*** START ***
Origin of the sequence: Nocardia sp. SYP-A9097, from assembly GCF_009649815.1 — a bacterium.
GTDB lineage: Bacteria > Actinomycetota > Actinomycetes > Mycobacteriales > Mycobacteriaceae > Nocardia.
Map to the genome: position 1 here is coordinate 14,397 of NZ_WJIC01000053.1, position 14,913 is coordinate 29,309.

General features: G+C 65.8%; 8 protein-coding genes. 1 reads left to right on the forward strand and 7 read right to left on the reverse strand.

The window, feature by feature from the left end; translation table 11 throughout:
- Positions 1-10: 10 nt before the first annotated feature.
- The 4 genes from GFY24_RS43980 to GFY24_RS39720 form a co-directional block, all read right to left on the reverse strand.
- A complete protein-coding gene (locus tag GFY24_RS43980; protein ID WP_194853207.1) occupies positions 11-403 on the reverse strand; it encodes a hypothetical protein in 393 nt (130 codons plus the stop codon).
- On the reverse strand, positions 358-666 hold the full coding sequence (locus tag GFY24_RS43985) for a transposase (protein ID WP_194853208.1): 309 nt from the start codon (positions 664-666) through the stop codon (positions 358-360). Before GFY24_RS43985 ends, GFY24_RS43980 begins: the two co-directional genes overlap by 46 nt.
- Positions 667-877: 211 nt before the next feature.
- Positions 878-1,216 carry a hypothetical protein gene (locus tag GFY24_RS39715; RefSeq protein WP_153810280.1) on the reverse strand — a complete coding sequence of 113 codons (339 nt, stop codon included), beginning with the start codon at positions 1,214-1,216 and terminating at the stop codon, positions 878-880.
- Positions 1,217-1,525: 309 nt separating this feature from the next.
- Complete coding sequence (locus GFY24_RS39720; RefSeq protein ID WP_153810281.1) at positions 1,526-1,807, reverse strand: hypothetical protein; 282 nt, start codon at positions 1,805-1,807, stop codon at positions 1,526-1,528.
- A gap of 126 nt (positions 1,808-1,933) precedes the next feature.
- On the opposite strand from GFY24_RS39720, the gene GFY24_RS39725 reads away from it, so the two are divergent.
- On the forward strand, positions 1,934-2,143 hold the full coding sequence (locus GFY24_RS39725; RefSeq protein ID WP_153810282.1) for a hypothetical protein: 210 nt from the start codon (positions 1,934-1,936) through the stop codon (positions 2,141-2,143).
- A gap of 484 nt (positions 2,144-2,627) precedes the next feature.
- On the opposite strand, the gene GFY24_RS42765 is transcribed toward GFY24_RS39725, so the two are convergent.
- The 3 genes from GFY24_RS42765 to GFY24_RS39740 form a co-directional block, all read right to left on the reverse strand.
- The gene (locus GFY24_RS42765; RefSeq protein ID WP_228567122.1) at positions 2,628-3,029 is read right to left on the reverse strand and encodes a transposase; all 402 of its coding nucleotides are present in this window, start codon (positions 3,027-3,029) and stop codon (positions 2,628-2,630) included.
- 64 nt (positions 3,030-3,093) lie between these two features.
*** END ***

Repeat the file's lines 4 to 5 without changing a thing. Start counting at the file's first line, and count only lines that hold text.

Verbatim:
General features: G+C 65.8%; 8 protein-coding genes. 1 reads left to right on the forward strand and 7 read right to left on the reverse strand.

The window, feature by feature from the left end; translation table 11 throughout: